One trucker said of his carrier: “The company will do everything to keep you legal. If you tell them that you have to shut down for eight hours, they understand. They will even schedule loads in conjunction with your remaining hours available. I am impressed with this company. I have been signed on for a little over a month now.”
Still pressure to ‘run illegally’
However, some shippers and brokers continue to pressure drivers to “run illegally.”
For example, one driver who works for one of the nation’s largest carriers said he was told he’d receive a late-load notice that would be placed in his file, and he’d be subject to a 30-day performance review. The action came after the driver waited up to 10 hours before being loaded – and under federal law, was required to rest eight hours. The driver said he should have documented his time when he first arrived to be loaded.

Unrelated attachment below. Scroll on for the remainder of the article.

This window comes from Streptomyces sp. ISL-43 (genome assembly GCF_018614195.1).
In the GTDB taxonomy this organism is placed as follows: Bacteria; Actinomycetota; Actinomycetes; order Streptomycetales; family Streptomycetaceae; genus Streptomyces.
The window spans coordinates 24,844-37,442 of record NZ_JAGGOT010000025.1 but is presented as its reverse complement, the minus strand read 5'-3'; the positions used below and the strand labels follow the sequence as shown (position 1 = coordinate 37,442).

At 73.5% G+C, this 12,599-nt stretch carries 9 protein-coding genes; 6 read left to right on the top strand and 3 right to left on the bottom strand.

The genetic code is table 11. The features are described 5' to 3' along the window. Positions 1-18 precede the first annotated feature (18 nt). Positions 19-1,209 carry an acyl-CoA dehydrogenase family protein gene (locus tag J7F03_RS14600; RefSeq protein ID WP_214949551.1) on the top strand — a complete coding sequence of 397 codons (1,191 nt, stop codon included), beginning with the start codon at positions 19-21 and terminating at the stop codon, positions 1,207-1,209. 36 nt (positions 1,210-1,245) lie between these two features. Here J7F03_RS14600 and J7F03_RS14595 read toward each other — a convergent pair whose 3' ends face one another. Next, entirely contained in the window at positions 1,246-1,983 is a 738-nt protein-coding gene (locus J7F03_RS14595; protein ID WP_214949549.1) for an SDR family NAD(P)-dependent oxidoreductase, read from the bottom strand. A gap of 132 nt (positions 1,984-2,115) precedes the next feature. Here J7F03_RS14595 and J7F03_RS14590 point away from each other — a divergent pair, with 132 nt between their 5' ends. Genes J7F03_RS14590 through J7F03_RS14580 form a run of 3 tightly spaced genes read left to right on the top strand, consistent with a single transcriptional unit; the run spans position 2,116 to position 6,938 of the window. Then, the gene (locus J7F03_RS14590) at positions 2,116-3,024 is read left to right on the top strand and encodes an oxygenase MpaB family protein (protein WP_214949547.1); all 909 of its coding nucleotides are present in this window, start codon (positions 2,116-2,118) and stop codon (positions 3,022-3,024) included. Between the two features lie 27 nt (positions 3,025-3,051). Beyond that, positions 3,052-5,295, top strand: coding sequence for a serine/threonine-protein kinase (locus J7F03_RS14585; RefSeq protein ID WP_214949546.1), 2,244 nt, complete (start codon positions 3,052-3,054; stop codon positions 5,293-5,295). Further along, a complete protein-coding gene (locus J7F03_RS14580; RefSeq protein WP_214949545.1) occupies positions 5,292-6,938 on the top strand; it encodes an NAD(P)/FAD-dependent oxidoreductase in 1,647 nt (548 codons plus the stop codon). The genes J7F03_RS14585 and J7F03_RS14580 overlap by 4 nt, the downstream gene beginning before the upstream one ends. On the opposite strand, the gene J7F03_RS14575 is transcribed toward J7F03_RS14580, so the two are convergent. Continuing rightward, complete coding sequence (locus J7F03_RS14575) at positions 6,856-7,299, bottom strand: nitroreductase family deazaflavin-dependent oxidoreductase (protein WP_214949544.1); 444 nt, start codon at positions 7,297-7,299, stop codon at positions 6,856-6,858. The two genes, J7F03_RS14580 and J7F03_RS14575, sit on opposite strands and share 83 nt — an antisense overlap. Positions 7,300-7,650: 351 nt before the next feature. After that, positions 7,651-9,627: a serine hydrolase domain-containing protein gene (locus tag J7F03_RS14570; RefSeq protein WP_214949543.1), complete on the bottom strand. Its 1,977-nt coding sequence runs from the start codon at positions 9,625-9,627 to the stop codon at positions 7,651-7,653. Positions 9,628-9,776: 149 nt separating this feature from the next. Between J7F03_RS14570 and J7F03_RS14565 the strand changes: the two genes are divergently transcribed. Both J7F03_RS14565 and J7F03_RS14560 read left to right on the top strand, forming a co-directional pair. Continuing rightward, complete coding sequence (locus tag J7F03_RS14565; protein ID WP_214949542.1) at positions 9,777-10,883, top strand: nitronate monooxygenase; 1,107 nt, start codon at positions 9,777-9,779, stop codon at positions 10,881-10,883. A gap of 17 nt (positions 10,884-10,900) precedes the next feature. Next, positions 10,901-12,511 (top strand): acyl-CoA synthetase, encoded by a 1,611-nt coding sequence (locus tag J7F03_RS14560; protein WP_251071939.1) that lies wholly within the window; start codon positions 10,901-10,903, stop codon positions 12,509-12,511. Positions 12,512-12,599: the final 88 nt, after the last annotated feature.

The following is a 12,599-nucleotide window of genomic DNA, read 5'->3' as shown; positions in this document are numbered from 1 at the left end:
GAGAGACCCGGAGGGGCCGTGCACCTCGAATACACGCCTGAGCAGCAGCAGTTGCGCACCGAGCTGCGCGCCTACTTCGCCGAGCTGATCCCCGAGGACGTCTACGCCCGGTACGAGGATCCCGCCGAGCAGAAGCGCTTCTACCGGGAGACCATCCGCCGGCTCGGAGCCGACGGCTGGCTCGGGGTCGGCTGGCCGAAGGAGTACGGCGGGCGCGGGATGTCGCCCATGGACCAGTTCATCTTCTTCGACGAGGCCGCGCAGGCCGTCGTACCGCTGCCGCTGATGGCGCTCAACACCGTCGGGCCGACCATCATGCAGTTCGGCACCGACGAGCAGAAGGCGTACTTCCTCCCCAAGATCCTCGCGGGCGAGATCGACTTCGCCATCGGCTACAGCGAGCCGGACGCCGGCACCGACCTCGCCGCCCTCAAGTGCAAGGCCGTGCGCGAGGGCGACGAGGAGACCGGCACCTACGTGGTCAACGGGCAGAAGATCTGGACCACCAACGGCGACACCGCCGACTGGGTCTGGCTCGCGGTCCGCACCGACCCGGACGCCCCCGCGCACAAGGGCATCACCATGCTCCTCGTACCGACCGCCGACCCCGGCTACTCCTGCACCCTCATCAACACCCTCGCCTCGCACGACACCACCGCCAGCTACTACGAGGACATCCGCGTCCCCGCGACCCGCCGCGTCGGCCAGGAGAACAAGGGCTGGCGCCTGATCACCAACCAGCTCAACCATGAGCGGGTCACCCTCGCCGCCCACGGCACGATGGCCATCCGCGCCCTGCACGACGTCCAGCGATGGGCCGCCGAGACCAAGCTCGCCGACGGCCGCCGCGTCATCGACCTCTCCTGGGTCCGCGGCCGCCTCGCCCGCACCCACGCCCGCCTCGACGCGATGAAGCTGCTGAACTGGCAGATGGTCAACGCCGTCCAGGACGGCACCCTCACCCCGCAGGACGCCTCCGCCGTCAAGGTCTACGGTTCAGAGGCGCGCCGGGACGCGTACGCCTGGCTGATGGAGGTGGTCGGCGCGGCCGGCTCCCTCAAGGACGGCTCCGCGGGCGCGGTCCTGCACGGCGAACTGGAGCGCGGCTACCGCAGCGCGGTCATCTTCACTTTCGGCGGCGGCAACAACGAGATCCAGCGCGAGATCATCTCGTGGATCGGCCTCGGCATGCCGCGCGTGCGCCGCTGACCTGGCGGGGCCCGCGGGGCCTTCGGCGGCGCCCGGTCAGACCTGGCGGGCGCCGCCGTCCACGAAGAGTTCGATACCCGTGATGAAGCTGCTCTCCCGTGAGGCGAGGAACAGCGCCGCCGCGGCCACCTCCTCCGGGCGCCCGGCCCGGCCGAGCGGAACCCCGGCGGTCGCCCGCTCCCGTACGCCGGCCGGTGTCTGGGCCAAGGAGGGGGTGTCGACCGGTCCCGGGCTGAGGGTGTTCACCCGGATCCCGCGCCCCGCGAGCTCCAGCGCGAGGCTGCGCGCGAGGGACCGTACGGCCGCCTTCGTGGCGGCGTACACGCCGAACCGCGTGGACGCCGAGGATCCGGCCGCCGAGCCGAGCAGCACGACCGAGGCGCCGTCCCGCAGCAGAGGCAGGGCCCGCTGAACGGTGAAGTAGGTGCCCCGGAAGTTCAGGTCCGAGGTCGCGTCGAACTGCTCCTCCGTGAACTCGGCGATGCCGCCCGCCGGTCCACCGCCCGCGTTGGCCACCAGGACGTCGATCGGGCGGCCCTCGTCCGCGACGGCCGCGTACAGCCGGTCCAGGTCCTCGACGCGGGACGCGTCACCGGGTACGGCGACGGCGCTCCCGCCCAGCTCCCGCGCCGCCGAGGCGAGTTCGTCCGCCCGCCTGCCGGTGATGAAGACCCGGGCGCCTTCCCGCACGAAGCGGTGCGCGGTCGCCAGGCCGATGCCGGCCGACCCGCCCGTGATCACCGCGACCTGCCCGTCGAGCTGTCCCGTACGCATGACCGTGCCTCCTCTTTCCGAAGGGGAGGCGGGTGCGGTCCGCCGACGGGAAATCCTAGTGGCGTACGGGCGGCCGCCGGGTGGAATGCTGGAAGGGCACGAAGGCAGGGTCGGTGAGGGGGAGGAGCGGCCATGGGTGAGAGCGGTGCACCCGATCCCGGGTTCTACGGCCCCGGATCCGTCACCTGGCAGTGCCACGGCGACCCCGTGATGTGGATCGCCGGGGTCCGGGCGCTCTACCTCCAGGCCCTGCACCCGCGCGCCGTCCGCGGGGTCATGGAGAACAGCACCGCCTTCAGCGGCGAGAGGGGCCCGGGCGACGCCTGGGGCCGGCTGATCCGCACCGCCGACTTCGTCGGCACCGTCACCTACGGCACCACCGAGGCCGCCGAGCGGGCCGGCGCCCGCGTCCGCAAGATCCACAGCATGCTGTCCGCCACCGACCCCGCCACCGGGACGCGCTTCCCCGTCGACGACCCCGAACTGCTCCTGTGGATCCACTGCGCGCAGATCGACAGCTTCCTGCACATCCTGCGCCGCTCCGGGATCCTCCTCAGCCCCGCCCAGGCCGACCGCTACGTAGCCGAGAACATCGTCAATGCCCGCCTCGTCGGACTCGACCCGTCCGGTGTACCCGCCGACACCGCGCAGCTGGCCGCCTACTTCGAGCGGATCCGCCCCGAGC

Spencer said it’s important for drivers to write down “time in and time out” periods directly on the bill of lading to ensure there’s a written record of any abuse.
“When truckers tell us what’s happening on the road, whether it’s a positive or negative experience, OOIDA’s Business Services unit responds by calling company executives to advise them of the situation,” Spencer said.
For example, one driver told OOIDA he received a Qualcomm message stating: “When you are waiting to get loaded or unloaded, you are not supposed to be on line four (of the trucker’s log), you should be on line one or two. You do the math.” This tells the driver to violate federal hours-of-service rules, since line one of the daily log is to record off-duty time and line two is where the driver records sleeper-berth time.
In this case, OOIDA called the carrier and talked with the company’s director of safety. After the company verified the Qualcomm message, the director called OOIDA to report that any attempt to get drivers to log illegally “would not be tolerated.” The director also said the offending person would not be allowed to retire, but would be fired.